KIGALI, July 15 (Xinhua) -- The 2014 Nobel laureate Malala Yousafza, warns the world could lose future generation as the young generation, especially girls, are facing many challenges related to the refugeehood.
In Rwanda since Wednesday, Malala says international donors and all countries should make education a priority and should invest in refugee children.
She made the remarks Thursday while visiting Mahama refugee camp hosting over 49,000 Burundian refugees.
Her regional tour started at Dadaab Somalis refugee camp in Kenya, on Tuesday.
It is in part to advocate for refugees in Africa under the auspices of the United Nations High Commissioner for Refugees (UNHCR).
While in Kigali, Malala met Rwanda's President Paul Kagame and other government officials on Wednesday, before visiting Mahama camp, in eastern Rwanda.
In the camp, the 19-year-old girl freely interacted with refugee children and women listening to their stories, challenges and future ambitions.
All the refugee children need, according to Malala, is quality education.
"Education is the only tool that can empower them but unfortunately in this refugee camp there are many students who cannot have access to education," she said.
Malala said the refugee girls especially in camps face many challenges such as sexual violence, poverty-but their voices need to be heard and their rights respected.
"Raising the voice for the young girls whether they are refugees or not is very important, the international community, media, leaders need to give importance to the voice of young girls, their voice matters, they are also individuals and human beings," she said.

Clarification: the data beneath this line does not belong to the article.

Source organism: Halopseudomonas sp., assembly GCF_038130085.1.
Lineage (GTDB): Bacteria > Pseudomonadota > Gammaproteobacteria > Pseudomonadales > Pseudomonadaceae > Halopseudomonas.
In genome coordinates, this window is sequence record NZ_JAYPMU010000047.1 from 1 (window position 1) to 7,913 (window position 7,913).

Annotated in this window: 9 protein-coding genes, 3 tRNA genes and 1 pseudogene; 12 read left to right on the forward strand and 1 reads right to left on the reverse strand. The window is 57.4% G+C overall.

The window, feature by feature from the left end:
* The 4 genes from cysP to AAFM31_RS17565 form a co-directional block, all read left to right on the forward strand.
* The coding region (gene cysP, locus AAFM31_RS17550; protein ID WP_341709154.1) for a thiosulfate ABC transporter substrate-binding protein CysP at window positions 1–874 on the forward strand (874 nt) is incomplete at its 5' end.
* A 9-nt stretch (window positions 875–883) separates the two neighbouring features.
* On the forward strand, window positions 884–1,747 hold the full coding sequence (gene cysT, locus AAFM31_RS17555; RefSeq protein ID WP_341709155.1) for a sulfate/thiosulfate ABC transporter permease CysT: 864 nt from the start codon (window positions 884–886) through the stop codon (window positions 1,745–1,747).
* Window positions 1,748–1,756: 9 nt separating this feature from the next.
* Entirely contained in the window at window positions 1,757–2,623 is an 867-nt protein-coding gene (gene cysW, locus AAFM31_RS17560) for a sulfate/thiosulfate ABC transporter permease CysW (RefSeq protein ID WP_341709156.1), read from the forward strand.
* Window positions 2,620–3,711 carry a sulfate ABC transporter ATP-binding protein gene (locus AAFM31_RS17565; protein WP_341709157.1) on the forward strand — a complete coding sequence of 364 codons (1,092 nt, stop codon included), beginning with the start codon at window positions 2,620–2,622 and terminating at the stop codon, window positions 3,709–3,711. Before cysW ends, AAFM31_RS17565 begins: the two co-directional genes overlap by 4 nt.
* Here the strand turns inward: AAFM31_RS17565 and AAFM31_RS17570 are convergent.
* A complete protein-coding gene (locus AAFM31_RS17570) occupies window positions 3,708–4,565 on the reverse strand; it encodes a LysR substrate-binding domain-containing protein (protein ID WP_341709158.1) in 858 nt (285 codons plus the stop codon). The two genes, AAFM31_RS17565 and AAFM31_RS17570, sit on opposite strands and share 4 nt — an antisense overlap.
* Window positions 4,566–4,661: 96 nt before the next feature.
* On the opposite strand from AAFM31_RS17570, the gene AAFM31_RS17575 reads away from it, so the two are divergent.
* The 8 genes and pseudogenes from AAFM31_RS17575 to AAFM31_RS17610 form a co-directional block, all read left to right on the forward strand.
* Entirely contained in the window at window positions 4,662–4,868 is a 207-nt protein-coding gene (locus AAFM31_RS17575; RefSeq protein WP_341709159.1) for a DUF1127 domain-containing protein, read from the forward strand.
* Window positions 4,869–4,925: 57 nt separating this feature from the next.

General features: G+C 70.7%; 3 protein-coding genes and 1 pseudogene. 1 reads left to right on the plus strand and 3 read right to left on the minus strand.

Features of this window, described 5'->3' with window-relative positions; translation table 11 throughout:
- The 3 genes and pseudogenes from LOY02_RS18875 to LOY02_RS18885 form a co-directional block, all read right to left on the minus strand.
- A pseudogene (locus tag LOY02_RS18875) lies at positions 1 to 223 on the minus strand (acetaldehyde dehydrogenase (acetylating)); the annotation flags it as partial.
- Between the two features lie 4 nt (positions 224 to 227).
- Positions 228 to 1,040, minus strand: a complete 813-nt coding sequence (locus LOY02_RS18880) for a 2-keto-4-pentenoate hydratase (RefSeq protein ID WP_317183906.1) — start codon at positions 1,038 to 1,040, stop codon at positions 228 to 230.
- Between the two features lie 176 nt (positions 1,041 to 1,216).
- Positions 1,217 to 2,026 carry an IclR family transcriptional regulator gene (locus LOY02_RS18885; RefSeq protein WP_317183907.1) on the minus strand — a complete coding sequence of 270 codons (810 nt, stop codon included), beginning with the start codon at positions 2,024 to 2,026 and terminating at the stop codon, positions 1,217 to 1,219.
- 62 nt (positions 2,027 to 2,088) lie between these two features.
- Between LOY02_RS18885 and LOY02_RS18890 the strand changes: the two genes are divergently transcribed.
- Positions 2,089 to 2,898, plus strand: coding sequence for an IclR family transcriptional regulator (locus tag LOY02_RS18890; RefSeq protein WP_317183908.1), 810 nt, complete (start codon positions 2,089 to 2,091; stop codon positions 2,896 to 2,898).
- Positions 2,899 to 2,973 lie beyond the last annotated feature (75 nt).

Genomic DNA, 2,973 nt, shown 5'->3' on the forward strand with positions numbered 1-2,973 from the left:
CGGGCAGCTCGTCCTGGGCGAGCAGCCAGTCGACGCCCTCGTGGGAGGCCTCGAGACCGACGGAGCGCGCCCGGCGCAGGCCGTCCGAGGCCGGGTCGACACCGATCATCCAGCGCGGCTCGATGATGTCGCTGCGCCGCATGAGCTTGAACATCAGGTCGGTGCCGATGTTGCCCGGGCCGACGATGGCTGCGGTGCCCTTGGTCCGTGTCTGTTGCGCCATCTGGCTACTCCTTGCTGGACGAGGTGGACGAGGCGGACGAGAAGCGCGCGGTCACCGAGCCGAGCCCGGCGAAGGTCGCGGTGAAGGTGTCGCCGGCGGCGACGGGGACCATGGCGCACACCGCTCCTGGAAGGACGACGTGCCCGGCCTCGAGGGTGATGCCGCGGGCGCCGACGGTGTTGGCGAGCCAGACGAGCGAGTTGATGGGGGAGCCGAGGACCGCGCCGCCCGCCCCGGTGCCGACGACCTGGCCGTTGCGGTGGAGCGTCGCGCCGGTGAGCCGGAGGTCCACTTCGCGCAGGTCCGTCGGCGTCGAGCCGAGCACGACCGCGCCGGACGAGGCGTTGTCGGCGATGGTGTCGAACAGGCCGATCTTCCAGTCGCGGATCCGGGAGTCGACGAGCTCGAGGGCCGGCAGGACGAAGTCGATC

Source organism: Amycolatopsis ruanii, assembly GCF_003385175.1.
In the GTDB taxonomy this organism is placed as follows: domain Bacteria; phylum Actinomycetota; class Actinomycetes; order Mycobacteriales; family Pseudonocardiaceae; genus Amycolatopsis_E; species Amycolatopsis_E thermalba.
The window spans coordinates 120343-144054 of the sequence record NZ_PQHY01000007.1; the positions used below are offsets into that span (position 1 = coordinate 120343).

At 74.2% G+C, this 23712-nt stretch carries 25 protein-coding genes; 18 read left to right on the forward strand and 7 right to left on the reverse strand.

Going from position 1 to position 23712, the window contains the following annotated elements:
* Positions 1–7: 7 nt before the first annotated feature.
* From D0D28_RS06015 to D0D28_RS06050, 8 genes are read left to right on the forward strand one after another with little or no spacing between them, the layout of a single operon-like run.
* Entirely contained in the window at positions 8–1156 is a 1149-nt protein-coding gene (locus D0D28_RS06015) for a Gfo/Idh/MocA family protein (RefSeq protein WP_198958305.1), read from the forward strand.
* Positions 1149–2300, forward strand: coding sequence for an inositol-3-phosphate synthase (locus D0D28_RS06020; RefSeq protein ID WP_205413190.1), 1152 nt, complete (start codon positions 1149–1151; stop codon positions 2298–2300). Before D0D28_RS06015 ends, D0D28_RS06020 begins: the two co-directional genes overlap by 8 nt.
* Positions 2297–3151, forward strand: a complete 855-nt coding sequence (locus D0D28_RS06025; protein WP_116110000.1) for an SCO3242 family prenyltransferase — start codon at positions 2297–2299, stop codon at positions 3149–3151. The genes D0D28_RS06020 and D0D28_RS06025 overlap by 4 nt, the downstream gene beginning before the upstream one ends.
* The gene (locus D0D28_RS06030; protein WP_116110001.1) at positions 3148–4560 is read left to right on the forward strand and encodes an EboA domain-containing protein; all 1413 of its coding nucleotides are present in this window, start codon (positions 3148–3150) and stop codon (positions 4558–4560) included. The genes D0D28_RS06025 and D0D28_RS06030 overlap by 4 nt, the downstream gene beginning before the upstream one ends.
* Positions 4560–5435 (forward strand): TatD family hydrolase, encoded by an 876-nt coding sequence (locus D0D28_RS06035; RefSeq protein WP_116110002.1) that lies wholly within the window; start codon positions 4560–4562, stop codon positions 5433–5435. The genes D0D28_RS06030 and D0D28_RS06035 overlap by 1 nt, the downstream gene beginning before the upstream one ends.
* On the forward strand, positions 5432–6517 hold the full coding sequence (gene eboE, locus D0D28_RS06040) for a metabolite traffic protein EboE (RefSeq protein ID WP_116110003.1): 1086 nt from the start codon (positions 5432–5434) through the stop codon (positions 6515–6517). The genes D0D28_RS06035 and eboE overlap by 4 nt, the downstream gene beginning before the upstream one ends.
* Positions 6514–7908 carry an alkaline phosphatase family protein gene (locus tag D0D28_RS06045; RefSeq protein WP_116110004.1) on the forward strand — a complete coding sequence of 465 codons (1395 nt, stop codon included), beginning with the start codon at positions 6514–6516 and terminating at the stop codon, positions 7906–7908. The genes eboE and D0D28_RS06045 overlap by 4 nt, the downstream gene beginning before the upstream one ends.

There are over 15,000 refugee children in Mahama camp studying in nearby primary and secondary school but more than 2,700 do not have chance to go to school.
Accompanied by her father and government officials, Malala said she was impressed by the courage and ambitions after listening to the refugee girls.
But she noted it was unfortunate that some refugee children are not able to acquire quality education due to limited funding.
There are over 60 million refugees of whom 22 million are not able to go to school, according to the UNHCR.
The Pakistani activist for female education rose to international fame in 2012, when she was shot in the head by a Taliban gunman for her criticism of the Taliban and advocacy of girls' education.
She celebrated her birthday last year by opening a girls' school for Syrian refugees in Lebanon.
The 2013, 2014 and 2015 issues of Time magazine featured Malala as one of "The 100 Most Influential People in the World."
Aged 17 at the time, she became the youngest-ever Nobel Prize laureate.
July 12 was declared "Malala Day" by UN Secretary-General Ban Ki-moon in 2013 to coincide with her birthday.
Refugee girls expressed hope that Malala's advocacy would make their voices heard.
Rwanda Government officials and UNHCR also believe Malala's visit could bring more funders on board to support education for refugees.